As an estate lawyer, I often see cases where a person dies and leaves certain items of jewelry to a specific beneficiary. However, when time comes to distribute that gift, all-too-often the jewelry has gone missing.
So what happened, did the jewelry grow legs and walk away? The obvious answer is that someone, a family member, a caretaker, a neighbor, etc. removed it. Unfortunately, this is a common occurrence in estate administration. Part of the reason for this is that when a person dies, there is often a delay from the date of death until the person in charge, the Personal Representative/Executor or the Trustee, can take control. During that interim, items often mysteriously disappear.
What can be done to avoid this from occurring or to rectify if it does occur? First, to the extent valuables like jewelry can be kept in a locked location, that is helpful. Secondly, the items should be documented, photographed, etc. so they can be identified. If this is done, the Personal Representative/Executor or the Trustee may be able call law enforcement or have a probate court order them returned.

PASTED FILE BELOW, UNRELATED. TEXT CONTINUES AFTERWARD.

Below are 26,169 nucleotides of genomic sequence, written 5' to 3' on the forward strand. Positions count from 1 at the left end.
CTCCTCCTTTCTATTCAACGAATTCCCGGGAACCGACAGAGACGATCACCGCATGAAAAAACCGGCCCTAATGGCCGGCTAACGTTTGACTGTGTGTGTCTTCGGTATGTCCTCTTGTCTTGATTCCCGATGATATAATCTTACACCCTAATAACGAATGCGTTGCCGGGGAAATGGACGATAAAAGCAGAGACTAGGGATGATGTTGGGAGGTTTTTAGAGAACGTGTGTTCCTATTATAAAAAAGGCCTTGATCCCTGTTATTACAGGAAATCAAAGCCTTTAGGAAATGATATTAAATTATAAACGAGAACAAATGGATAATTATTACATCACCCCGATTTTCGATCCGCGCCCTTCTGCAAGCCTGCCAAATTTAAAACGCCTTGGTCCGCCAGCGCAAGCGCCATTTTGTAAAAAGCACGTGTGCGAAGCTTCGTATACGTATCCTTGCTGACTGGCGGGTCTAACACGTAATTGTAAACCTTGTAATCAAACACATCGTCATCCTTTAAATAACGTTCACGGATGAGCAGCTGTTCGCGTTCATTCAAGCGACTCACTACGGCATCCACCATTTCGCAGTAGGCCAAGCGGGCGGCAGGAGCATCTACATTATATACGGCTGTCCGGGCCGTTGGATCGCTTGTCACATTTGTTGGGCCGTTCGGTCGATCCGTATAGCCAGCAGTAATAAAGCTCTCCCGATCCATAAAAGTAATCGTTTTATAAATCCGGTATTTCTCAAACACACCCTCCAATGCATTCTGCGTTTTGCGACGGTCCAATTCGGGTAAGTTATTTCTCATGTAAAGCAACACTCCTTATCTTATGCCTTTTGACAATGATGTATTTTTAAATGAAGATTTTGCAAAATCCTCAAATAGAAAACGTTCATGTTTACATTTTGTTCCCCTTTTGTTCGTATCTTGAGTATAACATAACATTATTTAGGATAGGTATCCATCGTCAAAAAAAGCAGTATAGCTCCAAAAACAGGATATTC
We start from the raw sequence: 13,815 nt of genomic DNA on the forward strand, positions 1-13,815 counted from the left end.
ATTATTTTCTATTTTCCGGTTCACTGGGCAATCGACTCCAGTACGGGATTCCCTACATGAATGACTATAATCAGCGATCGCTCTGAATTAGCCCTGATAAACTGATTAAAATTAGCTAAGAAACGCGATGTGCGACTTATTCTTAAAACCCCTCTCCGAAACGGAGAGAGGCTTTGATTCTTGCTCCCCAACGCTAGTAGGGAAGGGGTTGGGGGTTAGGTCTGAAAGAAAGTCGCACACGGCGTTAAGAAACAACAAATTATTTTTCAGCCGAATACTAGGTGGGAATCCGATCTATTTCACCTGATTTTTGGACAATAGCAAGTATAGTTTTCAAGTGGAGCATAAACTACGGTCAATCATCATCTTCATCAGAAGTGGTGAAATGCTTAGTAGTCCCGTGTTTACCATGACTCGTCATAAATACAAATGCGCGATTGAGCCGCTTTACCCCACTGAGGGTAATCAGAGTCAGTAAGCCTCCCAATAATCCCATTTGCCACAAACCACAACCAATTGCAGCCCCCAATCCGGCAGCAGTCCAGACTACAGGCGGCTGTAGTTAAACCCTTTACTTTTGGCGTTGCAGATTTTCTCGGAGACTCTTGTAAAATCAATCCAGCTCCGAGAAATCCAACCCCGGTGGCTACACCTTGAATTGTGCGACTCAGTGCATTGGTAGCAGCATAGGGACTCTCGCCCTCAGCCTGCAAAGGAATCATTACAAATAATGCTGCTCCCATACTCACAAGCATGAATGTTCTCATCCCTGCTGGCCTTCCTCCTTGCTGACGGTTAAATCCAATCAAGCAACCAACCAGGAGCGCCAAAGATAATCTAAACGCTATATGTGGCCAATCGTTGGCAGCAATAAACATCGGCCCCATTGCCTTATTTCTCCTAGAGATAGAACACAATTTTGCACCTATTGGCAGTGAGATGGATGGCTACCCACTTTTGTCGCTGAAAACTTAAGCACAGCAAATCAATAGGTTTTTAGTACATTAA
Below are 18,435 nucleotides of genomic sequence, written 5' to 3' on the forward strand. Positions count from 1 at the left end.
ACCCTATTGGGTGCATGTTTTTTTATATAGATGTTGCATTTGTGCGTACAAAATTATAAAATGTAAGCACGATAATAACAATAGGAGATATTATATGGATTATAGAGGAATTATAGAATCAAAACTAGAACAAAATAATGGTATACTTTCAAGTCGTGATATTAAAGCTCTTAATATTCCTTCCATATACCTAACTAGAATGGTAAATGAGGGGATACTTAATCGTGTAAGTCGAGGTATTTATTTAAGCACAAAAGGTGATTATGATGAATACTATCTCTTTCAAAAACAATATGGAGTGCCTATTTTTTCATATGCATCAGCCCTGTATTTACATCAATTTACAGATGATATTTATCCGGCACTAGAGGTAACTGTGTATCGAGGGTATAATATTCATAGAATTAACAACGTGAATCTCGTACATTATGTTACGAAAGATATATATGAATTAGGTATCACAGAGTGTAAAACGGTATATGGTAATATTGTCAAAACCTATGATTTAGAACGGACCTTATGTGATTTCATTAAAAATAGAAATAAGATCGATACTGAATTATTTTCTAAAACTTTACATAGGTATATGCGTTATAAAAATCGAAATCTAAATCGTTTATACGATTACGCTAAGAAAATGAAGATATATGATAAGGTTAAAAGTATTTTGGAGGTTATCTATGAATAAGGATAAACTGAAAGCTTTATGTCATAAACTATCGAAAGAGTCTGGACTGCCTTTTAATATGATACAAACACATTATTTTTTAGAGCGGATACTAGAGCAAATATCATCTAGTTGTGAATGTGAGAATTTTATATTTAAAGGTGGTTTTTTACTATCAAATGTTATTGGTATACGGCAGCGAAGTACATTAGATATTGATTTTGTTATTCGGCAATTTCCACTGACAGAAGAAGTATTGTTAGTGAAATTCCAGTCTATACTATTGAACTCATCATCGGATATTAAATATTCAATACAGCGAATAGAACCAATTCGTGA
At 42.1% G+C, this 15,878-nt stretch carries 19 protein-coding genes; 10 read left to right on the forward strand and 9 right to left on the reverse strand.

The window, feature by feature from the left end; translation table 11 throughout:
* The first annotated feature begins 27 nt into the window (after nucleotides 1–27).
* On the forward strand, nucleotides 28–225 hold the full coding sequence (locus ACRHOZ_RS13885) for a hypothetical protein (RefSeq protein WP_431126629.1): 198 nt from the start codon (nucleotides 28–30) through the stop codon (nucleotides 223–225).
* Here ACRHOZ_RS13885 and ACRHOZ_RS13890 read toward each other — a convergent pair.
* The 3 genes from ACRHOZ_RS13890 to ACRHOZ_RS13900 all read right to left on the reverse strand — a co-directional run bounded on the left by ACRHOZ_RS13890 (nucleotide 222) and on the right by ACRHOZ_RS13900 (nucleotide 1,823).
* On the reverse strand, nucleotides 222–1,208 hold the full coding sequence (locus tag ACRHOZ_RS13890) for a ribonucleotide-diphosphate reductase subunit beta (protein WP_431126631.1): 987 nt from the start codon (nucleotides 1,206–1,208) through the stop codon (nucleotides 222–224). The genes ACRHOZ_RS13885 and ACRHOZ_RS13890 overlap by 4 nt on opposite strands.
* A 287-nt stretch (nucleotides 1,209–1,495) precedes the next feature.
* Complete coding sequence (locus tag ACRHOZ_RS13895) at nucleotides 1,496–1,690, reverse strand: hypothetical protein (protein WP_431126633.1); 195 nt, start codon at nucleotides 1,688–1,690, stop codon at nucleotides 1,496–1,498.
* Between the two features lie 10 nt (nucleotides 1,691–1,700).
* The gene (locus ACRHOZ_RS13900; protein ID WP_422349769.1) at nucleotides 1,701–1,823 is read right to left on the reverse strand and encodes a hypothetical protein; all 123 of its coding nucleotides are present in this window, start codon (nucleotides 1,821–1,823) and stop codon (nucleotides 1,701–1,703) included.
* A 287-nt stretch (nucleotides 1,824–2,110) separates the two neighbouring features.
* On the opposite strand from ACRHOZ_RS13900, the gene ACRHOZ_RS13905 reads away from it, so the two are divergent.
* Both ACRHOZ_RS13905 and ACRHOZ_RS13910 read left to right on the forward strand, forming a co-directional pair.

Another alternative elected by some clients is that if they wish for a particular item to be received by someone, they give it to the person while they're still alive. This type of life-time gift can mean that the item reaches its intended recipient.